Weekly update, 10th August

Tourism, Food & Drink

There has been further excellent media coverage this week of the North Coast 500 route following triple cycling world record holder Mark Beaumont’s amazing non-stop circumnavigation of the route. We watched him flash past us in Thurso on Tuesday morning on his way to completing the journey in 38 hours! As recently reported the route has been voted one of the world’s top six tourist drives. More at www.northcoast500.com and on the project’s Facebook page, which this week reached 10,000 “likes” https://www.facebook.com/northcoast500 The record-setting journey is covered in this blog from photographer Johny Cook at  http://www.johnycook.com/blog/markbeaumont 

Scrabster harbour this week had its third cruise ship arrival in three weeks, with Sunday’s arrival of the 450 passenger capacity “Saga Pearl II”. Several hundred passengers were aboard, and made shore excursions to the Castle of Mey and John O’Groats as well as to Caithness Horizons. The port is expected to welcome its penultimate ship of the season this weekend with the arrival of the larger “Adonia”.

The latest phase of work under the “Flows to the Future” programme has been announced, with Thurso’s O’Brien Construction winning the contract to build a £1.9M Field Centre at Forsinard. The Centre will transform the ability of the project’s partners RSPB, SNH and the Environmental Research Institute to develop and promote Peatlands science research centre of excellence, drawing visitors and users from the UK and abroad. The news follows the opening in June of the strikingly-designed Peatlands Observatory at Forsinard, which gives visitors a unique perspective on the internationally-important “dubh lochan” network in the area. More on the £9.5M programme is at http://flowstothefuture.com/

Enabling Activities

Good to hear further news this week from CNSRP partner Highlands and Islands Enterprise (HIE) about ongoing rollout of Next Generation (superfast) broadband in the north, with more than 10,000 homes and businesses in Caithness/ north Sutherland now able to access superfast fibre broadband. Over the next six months nearly 900 premises in the villages of Bettyhill, Dunbeath, Keiss, Melvich and Reay are set to see local fibre networks built, joining Castletown, Halkirk, Lybster, Thrumster, Thurso and Wick where fibre based broadband is already available to order. The building work announced three months ago in Watten continues. In addition, following a re-modelling of the roll-out plans, HIE is confirming that the village of John O’Groats, which had been under evaluation, will see some fibre broadband installed in the 2016 programme. Rollout of superfast broadband is one of the key enabling projects on the CNSRP Programme, and we will be meeting HIE’s Digital Team next week to discuss progress in the area. More at http://www.hie.co.uk/about-hie/news-and-media/archive/10-000-caithness-homes-and-businesses-have-access-to-new-broadband-networks.html#sthash.ol9R5IrW.dpbs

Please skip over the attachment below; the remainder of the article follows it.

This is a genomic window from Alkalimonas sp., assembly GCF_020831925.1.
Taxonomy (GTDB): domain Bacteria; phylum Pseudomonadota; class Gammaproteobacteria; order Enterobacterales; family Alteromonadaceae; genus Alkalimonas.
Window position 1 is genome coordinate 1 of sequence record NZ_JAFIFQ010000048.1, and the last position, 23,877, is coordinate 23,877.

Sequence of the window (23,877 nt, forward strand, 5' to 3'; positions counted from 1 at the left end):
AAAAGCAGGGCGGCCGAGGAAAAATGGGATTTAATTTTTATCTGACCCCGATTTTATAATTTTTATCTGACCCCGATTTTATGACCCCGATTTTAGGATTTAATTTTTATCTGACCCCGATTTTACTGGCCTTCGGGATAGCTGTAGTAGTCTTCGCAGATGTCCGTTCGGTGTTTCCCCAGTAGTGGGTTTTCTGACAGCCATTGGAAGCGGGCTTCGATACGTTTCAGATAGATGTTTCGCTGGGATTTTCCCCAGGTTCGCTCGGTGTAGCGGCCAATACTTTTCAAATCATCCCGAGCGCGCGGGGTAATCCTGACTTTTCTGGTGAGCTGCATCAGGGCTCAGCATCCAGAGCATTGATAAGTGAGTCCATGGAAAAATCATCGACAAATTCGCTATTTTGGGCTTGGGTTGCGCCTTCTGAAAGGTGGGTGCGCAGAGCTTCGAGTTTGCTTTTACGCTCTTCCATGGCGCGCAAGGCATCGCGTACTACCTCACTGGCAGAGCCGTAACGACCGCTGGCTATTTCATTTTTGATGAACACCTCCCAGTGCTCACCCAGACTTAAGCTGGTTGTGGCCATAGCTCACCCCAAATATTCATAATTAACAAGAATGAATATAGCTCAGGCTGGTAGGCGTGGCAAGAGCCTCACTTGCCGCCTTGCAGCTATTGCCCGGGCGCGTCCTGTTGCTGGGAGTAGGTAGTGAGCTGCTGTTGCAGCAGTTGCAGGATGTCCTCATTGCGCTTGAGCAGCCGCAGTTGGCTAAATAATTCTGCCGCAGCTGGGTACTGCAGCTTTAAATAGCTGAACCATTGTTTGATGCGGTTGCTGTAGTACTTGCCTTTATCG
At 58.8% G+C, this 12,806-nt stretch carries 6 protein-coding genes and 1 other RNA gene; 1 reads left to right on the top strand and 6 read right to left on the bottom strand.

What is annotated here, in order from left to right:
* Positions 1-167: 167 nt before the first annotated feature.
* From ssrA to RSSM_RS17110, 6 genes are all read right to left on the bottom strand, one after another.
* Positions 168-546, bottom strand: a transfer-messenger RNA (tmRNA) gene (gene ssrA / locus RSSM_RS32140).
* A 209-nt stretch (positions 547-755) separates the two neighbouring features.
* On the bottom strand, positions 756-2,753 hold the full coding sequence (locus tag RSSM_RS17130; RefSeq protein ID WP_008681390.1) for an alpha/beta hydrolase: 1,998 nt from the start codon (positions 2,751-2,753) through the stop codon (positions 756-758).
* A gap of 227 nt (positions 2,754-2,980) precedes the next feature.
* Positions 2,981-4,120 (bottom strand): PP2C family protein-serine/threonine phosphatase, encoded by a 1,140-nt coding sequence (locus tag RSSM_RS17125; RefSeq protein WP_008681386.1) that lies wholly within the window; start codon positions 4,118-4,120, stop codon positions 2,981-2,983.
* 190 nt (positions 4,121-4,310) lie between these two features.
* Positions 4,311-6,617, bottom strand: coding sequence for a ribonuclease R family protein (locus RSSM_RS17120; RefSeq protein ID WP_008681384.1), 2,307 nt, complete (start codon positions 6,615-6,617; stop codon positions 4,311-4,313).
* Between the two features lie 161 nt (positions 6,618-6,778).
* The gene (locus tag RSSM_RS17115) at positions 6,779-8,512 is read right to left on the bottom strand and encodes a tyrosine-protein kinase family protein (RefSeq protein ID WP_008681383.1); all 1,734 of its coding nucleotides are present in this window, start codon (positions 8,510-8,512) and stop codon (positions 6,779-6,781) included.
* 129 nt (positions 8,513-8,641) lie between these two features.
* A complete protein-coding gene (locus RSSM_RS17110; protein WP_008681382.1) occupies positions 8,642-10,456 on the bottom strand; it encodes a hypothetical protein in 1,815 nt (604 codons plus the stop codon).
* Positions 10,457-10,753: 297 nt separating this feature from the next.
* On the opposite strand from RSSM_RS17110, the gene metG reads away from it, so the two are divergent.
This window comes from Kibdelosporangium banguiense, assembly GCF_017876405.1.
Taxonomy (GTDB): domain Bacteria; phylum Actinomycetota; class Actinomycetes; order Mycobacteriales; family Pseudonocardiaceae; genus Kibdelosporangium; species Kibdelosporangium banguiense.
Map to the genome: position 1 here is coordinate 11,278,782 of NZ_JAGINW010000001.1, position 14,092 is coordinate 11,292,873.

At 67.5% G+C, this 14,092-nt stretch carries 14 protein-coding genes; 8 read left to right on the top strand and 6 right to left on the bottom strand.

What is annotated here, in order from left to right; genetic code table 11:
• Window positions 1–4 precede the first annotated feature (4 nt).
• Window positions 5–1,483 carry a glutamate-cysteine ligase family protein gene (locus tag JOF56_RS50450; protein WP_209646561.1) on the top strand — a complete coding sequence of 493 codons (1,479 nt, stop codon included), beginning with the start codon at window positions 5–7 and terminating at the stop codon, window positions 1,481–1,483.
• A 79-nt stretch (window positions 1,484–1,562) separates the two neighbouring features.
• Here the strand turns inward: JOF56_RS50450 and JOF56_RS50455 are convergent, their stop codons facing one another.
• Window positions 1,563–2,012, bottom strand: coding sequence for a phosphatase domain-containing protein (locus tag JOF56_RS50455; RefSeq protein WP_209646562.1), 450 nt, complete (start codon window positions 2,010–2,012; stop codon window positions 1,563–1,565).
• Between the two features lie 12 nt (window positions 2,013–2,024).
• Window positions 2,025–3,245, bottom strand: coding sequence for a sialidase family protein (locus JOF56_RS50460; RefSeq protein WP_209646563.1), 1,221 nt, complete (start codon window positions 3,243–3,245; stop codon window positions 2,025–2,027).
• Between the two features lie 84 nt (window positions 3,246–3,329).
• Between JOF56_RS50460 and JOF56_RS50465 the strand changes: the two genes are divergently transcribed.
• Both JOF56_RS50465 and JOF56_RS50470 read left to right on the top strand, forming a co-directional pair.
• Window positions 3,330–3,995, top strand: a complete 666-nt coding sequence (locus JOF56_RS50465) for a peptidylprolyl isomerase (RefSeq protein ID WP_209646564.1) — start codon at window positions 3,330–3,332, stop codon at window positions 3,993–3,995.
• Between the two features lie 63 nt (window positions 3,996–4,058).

Communications:

As part of an ongoing process of helping communicate progress with the delivery of aspects of our economic transition programme CNSRP’s partners work together to generate news stories for local, regional and national media. I also speak on a regular basis to individuals and organisations across the area to update on progress. This week:

  • The new edition of Dounreay news has been published, with a range of articles including two on projects on the CNSRP Programme as well as others on skills and heritage projects being supported by Dounreay staff. I helped to provide one of a regular series of articles on CNSRP projects – this issue’s being on the very timely and successful secondment of Shona Kirk from Cavendish Nuclear to Wick Harbour Authority to support the ambitious project that sits on the CNSRP Programme. I was also delighted to be asked to comment on the NDA’s impact on socio-economic issues over the past 10 years since NDA’s inception. http://www.dounreay.com/UserFiles/File/Dounreay%20News/August_2015.pdf
  • Good digital connectivity in the north (as mentioned in Enabling Activities above) was one of the examples I gave to the John O’Groat Journal this week as part of a piece disagreeing with comments made on the BBC “Dragon’s Den” programme by its panellists that suggested the north of Scotland might not be a good place to establish a big business. The comments came as the partners in Cocoa Mountain of Durness pitched their business idea. A shorter version of the full piece by Will Clark is at http://www.johnogroat-journal.co.uk/News/Dragons-brand-far-north-diabolical-place-to-set-up-business-10082015.htm